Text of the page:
What Are Capital Market Instruments?
Capital market instruments come in the form of medium- or long-term stocks and bonds. Capital markets attract individual investors, governments, investing firms, banks and other financial institutions because capital market instruments are valuable assets.
Capital market instruments are avenues that allow investors to receive income. A stock is the purchase of a stake in a company's assets. There are two types of stock: preferred and common. Common stock allows the stakeholder to vote at shareholder meetings. Preferred stock does not permit such voting, but the investor gets a higher stake in the company.
A bond is an instrument of debt to the bond holder. The bond seller is obligated to pay interest to the holder until the debt is paid in full. Stocks and bonds are also known as securities, including notes and equities.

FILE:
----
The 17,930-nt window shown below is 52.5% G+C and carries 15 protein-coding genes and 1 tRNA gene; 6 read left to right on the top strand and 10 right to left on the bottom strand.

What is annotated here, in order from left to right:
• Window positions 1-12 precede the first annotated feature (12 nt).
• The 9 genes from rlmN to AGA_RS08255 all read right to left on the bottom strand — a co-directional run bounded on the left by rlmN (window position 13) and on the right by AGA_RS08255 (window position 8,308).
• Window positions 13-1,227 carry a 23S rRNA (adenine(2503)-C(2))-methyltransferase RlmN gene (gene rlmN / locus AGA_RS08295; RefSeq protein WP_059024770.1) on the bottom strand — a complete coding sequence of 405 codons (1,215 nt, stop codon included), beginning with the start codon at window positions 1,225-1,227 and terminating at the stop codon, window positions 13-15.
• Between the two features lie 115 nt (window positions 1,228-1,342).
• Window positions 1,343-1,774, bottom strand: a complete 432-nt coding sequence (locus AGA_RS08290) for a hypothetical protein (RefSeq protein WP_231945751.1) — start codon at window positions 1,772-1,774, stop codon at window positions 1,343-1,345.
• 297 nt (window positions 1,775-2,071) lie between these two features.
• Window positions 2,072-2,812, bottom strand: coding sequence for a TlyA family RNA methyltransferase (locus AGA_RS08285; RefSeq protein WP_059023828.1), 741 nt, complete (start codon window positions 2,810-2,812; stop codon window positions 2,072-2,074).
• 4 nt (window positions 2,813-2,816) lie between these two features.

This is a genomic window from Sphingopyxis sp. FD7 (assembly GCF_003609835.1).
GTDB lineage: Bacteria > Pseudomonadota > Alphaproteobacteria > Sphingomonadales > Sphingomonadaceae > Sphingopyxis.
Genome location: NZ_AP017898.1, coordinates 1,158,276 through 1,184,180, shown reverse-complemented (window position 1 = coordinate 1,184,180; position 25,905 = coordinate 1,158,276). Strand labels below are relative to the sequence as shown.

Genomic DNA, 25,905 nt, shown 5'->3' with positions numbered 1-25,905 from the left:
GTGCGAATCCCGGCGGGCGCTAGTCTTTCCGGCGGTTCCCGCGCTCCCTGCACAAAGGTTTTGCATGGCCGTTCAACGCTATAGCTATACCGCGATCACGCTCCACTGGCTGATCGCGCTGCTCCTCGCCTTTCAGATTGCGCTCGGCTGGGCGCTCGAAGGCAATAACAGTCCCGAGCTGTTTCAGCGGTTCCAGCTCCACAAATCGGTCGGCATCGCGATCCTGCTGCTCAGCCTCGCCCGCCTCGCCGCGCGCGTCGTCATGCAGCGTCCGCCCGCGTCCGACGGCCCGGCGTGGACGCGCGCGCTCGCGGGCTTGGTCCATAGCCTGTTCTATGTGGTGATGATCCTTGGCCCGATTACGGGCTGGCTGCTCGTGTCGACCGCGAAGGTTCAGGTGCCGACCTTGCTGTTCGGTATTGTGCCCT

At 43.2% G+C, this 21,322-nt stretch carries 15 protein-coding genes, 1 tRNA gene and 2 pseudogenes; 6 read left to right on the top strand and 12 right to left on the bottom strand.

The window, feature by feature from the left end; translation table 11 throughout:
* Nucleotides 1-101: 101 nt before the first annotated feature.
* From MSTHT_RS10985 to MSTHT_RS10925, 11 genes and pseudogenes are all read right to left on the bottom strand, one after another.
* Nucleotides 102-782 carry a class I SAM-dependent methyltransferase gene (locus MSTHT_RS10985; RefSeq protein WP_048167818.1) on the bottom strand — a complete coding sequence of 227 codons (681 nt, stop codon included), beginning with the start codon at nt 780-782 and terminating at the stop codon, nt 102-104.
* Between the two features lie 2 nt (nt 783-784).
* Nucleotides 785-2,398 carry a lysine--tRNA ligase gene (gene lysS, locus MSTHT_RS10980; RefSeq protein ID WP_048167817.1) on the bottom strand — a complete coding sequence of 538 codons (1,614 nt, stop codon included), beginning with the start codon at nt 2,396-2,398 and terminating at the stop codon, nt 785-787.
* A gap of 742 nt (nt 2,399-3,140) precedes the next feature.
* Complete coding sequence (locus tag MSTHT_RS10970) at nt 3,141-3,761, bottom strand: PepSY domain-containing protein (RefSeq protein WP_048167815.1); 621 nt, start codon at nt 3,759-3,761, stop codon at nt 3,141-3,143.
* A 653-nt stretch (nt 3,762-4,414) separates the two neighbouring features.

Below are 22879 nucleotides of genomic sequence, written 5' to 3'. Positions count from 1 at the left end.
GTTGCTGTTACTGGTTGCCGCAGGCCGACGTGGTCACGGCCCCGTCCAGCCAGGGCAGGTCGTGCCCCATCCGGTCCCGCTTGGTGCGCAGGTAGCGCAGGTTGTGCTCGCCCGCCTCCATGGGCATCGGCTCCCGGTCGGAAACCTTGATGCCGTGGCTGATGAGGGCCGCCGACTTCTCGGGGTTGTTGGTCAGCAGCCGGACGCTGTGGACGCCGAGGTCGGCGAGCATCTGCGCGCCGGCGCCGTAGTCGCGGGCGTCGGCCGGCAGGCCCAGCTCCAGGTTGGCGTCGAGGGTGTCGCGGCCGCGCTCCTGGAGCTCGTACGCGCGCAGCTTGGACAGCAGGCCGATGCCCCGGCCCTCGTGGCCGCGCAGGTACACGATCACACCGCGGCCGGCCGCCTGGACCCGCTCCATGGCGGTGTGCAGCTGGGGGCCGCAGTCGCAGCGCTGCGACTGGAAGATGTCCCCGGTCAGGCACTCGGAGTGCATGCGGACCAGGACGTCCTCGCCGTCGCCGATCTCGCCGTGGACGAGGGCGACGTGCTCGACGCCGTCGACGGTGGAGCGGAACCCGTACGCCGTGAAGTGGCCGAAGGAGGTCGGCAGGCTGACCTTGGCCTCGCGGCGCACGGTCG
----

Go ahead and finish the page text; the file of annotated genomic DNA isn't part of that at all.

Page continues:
Assets such as bonds and stocks can be found in primary markets, which are part of capital markets. Primary markets are forums where owners sell the bonds and stocks to investors. Capital markets should not be confused with money markets, since money markets usually do not offer maturities that last beyond a year. Those offering the capital seek the highest possible return with minimal risk, and those seeking the instruments want the lowest possible price.